Saturday, March 30, 2013


About a month ago, I met and rode mountain bikes with Franz Schneider for the first time. (I’d contacted him through his terrific mountain-bike website, Franz bike commutes to work and he made a plan for us to meet up on his way home in Strassen (Stroossen in Luxembourgish), a neighboring town about three miles from my Luxembourg apartment. We’d ride to his house and, after he changed clothes and bikes, spend a couple hours riding the trails and dirt roads of the Strassen Forest. Sounded good to me.

So we meet up, chitchat a little while riding and, just after pedaling into Strassen, we pass what appears to be a drunk (or dead?) guy lying in the grass next to some bushes at the side of the road. My initial thought is: “Interesting. I didn’t think Luxembourg had drunkard-slash-junky-looking folks lying around, but I guess they do.” At the time I’d been in the country for two weeks and hadn’t yet seen anyone like this. And then, truthfully, I didn’t give the guy another thought. (If I had stopped to think about every dubious-looking character I saw lying in the grass at Maritime Heritage Park on my way home back in Bellingham, I’d have never made it home.)

But Franz is clearly alarmed. He skids to a stop, gets off his bike and approaches the guy. A bus driver pulls over, jumps out of his bus to see if he can help. A passing motorist stops too. Franz tries to rouse the guy but he’s not moving at all. I’m sure he’s dead. Wow, my first dead guy, I think to myself. Welcome to Luxembourg!

Soon enough, the guy starts moving around, gives a big exhalation of breath whereupon the air all the way from Strassen to Luxembourg reeks of booze. He tries to stand, plants his feet wide apart for balance and looks right at me. He says something that has great meaning to him in Drunkenbourgish and then keels over and passes out again.

It’s cold, a damp 35 degrees that chills one to the bone, and so Franz and the bus driver are concerned that the guy will freeze to death. Franz dials 112 for an ambulance to take the guy to the hospital. Ten minutes later an efficient team of EMT folks arrive and herd the guy into the back of their vehicle. Addi, my drunken friend!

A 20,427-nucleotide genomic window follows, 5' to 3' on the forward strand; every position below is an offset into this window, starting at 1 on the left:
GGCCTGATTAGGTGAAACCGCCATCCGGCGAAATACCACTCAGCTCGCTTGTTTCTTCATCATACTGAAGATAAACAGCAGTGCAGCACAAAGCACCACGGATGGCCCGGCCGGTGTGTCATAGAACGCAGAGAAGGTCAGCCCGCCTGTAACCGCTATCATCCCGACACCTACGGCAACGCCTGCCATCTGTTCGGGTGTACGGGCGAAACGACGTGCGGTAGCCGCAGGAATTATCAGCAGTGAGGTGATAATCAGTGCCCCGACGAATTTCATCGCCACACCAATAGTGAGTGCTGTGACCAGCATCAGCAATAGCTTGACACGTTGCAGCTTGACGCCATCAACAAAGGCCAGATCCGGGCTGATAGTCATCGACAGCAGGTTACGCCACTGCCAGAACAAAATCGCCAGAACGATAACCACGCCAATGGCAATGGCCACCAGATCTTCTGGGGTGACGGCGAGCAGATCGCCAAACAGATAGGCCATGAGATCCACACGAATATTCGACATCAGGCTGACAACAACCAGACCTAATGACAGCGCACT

All I can think of is the two emergency room visits I had in recent years—for facial lacerations when a tree fell on me; a broken collarbone—and how they each cost me more than $1,000. And that’s with insurance and without an ambulance ride to get there.  

Back on our bikes, Franz and I continue on to his house. I ask him if the drunk guy is going to have to pay for his treatment. He wasn’t sure, but he didn’t think so.  

Monday, March 25, 2013


Here's a pretty cool video I shot a couple days ago of some of Luxembourg's amazing landmarks. I also happened upon a road cyclist who let me tag along and I got great footage of us riding some of the city's narrow, skinny cobbled streets.
Finally got a pic of the above place too. Always puts me in mind of Galbraith Mountain where there're trails named Bob's and Not Bob's. Then Brian Ecker tagged me on facebook with the below pic:

Speaking of facebook, I started a new page. It's called An American in Luxembourg and focuses on this American (me) who's in Luxembourg (here). Check it out and please 'Like' it if you're so inclined.

Sunday, March 17, 2013


Before we left for Luxembourg, we’d read about the American Women’s Club of Luxembourg which is supposed to be a great resource for Americans living here. They publish a useful guidebook, hold meetings and outings, offer French classes, etc.  Turns out, they’re located right next door to our apartment. (A lot of doctors, lawyers, dentists and various organizations have offices in apartments around here too.) 

The other day, I’d just finished a run and looked out the window to see a small group of women standing around chatting outside the building next door. Somehow, I just knew they were American. So I cracked open the window and sure enough, I heard the familiar clang of American English. Not sure, how I knew they were American—something about their coats and bags, not quite as chic, more useful against the cold; the way they faced each other, smiled, laughed lots and nodded.